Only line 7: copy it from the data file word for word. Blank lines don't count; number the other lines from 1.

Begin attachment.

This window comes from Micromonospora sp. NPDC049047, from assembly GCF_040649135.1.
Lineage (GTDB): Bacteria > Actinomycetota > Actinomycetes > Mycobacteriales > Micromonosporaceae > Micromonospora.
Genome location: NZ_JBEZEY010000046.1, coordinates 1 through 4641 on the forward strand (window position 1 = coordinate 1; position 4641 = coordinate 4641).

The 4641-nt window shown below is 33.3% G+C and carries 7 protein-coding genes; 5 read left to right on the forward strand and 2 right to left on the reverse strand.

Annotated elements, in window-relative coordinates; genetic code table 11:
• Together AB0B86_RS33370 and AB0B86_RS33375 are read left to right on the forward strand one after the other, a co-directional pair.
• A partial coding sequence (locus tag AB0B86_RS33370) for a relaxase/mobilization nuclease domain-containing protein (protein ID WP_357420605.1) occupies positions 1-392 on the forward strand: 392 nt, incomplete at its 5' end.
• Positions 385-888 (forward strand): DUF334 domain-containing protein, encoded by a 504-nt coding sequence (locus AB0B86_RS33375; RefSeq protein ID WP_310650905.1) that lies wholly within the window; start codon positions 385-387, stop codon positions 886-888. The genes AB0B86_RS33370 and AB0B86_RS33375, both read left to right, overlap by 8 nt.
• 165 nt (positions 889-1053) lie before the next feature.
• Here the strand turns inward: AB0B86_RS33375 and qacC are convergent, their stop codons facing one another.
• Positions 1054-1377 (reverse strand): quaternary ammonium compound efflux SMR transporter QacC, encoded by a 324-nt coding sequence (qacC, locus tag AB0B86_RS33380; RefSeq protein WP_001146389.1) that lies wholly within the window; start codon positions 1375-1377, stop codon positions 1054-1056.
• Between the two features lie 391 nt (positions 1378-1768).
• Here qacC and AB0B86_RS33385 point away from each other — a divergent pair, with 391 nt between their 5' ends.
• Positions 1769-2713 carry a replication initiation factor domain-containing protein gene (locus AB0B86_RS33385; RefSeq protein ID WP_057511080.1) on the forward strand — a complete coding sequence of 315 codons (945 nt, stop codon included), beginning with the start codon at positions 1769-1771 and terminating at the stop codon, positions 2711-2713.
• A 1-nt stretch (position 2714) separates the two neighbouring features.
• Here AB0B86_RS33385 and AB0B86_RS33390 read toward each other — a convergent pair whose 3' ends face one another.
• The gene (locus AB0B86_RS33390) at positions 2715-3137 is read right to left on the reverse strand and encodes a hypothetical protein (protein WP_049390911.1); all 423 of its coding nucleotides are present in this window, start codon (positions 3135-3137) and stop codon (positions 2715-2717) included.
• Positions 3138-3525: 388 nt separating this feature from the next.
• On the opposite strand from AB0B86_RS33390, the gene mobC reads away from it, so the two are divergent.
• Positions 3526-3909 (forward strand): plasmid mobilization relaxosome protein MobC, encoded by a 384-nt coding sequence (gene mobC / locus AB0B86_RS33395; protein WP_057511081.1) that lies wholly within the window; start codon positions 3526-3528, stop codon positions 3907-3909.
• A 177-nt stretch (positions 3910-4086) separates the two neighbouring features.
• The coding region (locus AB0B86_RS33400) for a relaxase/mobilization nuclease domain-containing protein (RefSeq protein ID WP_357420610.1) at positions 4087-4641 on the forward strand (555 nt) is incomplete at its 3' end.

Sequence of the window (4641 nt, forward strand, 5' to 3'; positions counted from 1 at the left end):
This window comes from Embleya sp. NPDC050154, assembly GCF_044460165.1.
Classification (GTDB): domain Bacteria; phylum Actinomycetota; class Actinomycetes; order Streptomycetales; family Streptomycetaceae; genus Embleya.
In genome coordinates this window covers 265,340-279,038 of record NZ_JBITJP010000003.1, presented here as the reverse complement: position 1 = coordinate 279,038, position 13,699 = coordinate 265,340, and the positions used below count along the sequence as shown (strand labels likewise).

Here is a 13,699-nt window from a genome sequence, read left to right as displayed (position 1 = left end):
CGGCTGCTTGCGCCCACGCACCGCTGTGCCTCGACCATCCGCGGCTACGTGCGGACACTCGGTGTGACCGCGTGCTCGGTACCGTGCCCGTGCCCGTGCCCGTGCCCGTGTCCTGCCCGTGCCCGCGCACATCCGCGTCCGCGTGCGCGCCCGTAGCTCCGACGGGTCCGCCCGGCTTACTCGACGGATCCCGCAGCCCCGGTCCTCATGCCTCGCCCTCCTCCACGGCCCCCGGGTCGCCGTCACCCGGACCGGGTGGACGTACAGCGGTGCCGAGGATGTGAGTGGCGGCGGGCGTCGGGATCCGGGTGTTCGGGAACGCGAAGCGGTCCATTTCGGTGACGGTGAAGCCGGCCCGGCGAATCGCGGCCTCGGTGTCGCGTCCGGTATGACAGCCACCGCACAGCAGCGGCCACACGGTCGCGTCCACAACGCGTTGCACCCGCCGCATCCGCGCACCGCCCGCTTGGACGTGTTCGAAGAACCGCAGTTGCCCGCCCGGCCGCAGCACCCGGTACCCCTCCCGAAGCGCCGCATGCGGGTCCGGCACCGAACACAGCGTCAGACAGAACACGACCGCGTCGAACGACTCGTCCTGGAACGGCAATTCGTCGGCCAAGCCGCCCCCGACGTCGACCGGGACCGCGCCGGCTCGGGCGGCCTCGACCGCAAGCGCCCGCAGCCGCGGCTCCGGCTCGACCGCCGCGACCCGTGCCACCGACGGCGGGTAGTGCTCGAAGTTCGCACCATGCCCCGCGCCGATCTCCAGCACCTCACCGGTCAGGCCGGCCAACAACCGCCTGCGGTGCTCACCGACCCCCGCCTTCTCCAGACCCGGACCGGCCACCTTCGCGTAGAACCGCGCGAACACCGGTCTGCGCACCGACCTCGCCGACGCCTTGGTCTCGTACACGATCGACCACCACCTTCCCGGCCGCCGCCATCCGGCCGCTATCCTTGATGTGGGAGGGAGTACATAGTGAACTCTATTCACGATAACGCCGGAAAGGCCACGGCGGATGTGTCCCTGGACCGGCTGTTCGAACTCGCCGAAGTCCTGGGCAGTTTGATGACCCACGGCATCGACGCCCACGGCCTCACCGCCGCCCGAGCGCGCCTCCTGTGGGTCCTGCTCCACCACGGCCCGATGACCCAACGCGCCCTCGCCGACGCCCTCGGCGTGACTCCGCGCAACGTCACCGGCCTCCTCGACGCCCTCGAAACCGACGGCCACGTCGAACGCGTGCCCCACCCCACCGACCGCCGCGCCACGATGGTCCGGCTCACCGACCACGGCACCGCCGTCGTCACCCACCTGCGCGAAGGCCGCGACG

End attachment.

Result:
• A partial coding sequence (locus tag AB0B86_RS33370) for a relaxase/mobilization nuclease domain-containing protein (protein ID WP_357420605.1) occupies positions 1-392 on the forward strand: 392 nt, incomplete at its 5' end.